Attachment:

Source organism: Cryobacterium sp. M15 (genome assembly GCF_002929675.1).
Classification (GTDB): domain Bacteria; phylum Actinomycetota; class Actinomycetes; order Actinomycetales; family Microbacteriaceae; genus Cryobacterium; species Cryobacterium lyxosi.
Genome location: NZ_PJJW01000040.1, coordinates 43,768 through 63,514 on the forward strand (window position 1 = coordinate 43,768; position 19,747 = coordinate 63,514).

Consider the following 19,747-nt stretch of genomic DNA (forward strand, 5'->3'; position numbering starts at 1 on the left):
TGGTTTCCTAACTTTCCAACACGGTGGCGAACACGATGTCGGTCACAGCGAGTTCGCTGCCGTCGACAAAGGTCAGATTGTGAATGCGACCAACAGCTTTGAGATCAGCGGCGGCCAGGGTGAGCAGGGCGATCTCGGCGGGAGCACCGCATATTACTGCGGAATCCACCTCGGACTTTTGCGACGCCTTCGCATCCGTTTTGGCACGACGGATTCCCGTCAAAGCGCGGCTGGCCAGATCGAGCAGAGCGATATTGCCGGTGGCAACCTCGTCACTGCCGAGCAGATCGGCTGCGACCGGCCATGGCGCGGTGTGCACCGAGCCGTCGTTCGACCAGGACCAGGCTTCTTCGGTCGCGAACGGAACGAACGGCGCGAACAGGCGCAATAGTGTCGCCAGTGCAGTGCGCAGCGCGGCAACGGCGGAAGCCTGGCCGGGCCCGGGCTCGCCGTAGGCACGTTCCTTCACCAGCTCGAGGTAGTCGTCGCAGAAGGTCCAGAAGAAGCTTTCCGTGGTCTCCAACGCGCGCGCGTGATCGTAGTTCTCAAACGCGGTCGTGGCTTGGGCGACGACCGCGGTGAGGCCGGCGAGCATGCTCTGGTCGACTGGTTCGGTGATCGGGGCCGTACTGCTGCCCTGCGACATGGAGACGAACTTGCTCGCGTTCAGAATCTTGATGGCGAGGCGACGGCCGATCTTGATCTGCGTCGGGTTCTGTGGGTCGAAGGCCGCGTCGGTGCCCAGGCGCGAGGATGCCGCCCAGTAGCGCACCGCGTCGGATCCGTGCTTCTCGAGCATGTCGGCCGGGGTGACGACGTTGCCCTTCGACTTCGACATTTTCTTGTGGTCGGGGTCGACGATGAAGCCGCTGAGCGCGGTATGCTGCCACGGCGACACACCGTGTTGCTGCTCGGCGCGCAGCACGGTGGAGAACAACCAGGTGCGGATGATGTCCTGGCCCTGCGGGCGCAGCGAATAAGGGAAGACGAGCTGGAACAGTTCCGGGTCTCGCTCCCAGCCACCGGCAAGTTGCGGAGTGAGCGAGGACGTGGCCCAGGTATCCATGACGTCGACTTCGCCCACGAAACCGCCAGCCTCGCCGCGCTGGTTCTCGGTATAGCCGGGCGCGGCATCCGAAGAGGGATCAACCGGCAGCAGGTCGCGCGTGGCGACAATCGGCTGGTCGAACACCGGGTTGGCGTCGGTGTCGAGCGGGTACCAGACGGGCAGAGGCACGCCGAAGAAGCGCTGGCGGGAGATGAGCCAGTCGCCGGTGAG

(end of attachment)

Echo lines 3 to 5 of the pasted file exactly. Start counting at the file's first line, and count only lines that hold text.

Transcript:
Genome location: NZ_PJJW01000040.1, coordinates 43,768 through 63,514 on the forward strand (window position 1 = coordinate 43,768; position 19,747 = coordinate 63,514).

Consider the following 19,747-nt stretch of genomic DNA (forward strand, 5'->3'; position numbering starts at 1 on the left):
TGGTTTCCTAACTTTCCAACACGGTGGCGAACACGATGTCGGTCACAGCGAGTTCGCTGCCGTCGACAAAGGTCAGATTGTGAATGCGACCAACAGCTTTGAGATCAGCGGCGGCCAGGGTGAGCAGGGCGATCTCGGCGGGAGCACCGCATATTACTGCGGAATCCACCTCGGACTTTTGCGACGCCTTCGCATCCGTTTTGGCACGACGGATTCCCGTCAAAGCGCGGCTGGCCAGATCGAGCAGAGCGATATTGCCGGTGGCAACCTCGTCACTGCCGAGCAGATCGGCTGCGACCGGCCATGGCGCGGTGTGCACCGAGCCGTCGTTCGACCAGGACCAGGCTTCTTCGGTCGCGAACGGAACGAACGGCGCGAACAGGCGCAATAGTGTCGCCAGTGCAGTGCGCAGCGCGGCAACGGCGGAAGCCTGGCCGGGCCCGGGCTCGCCGTAGGCACGTTCCTTCACCAGCTCGAGGTAGTCGTCGCAGAAGGTCCAGAAGAAGCTTTCCGTGGTCTCCAACGCGCGCGCGTGATCGTAGTTCTCAAACGCGGTCGTGGCTTGGGCGACGACCGCGGTGAGGCCGGCGAGCATGCTCTGGTCGACTGGTTCGGTGATCGGGGCCGTACTGCTGCCCTGCGACATGGAGACGAACTTGCTCGCGTTCAGAATCTTGATGGCGAGGCGACGGCCGATCTTGATCTGCGTCGGGTTCTGTGGGTCGAAGGCCGCGTCGGTGCCCAGGCGCGAGGATGCCGCCCAGTAGCGCACCGCGTCGGATCCGTGCTTCTCGAGCATGTCGGCCGGGGTGACGACGTTGCCCTTCGACTTCGACATTTTCTTGTGGTCGGGGTCGACGATGAAGCCGCTGAGCGCGGTATGCTGCCACGGCGACACACCGTGTTGCTGCTCGGCGCGCAGCACGGTGGAGAACAACCAGGTGCGGATGATGTCCTGGCCCTGCGGGCGCAGCGAATAAGGGAAGACGAGCTGGAACAGTTCCGGGTCTCGCTCCCAGCCACCGGCAAGTTGCGGAGTGAGCGAGGACGTGGCCCAGGTATCCATGACGTCGACTTCGCCCACGAAACCGCCAGCCTCGCCGCGCTGGTTCTCGGTATAGCCGGGCGCGGCATCCGAAGAGGGATCAACCGGCAGCAGGTCGCGCGTGGCGACAATCGGCTGGTCGAACACCGGGTTGGCGTCGGTGTCGAGCGGGTACCAGACGGGCAGAGGCACGCCGAAGAAGCGCTGGCGGGAGATGAGCCAGTCGCCGGTGAG